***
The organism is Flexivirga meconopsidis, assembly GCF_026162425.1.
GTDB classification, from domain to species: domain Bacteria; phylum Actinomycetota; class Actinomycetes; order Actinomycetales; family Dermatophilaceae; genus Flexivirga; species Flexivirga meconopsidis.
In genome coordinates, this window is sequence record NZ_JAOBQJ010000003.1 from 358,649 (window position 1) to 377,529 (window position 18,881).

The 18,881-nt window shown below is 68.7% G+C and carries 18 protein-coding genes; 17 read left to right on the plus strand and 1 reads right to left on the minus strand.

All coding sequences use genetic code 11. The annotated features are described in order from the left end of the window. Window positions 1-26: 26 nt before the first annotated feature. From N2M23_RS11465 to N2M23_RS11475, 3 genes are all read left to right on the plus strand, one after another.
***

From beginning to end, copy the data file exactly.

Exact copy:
The organism is Flexivirga meconopsidis, assembly GCF_026162425.1.
GTDB classification, from domain to species: domain Bacteria; phylum Actinomycetota; class Actinomycetes; order Actinomycetales; family Dermatophilaceae; genus Flexivirga; species Flexivirga meconopsidis.
In genome coordinates, this window is sequence record NZ_JAOBQJ010000003.1 from 358,649 (window position 1) to 377,529 (window position 18,881).

The 18,881-nt window shown below is 68.7% G+C and carries 18 protein-coding genes; 17 read left to right on the plus strand and 1 reads right to left on the minus strand.

All coding sequences use genetic code 11. The annotated features are described in order from the left end of the window. Window positions 1-26: 26 nt before the first annotated feature. From N2M23_RS11465 to N2M23_RS11475, 3 genes are all read left to right on the plus strand, one after another.